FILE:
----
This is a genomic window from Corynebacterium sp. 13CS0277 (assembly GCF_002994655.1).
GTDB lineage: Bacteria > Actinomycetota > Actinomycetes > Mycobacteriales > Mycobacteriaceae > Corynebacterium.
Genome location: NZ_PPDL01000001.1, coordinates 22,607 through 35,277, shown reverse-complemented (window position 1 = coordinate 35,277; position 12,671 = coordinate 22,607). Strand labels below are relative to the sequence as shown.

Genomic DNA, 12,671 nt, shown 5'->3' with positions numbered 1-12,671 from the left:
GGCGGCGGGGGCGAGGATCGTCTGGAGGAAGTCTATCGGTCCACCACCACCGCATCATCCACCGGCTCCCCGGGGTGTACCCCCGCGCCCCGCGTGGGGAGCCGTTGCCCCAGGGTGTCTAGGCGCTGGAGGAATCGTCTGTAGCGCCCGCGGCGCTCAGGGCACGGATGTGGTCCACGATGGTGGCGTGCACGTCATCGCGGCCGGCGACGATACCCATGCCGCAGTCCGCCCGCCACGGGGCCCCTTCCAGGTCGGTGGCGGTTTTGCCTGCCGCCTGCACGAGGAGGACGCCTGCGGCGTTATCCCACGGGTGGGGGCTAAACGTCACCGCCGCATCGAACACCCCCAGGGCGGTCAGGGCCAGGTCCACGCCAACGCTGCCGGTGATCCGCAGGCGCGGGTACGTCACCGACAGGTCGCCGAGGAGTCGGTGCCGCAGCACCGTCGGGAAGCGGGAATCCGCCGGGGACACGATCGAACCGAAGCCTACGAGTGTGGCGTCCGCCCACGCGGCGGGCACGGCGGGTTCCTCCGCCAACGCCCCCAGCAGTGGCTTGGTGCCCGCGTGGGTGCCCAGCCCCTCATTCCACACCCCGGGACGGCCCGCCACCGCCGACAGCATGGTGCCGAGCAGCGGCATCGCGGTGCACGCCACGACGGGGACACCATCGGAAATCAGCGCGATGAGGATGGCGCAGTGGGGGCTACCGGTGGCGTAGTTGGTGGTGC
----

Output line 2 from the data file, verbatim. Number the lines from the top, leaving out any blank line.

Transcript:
GTDB lineage: Bacteria > Actinomycetota > Actinomycetes > Mycobacteriales > Mycobacteriaceae > Corynebacterium.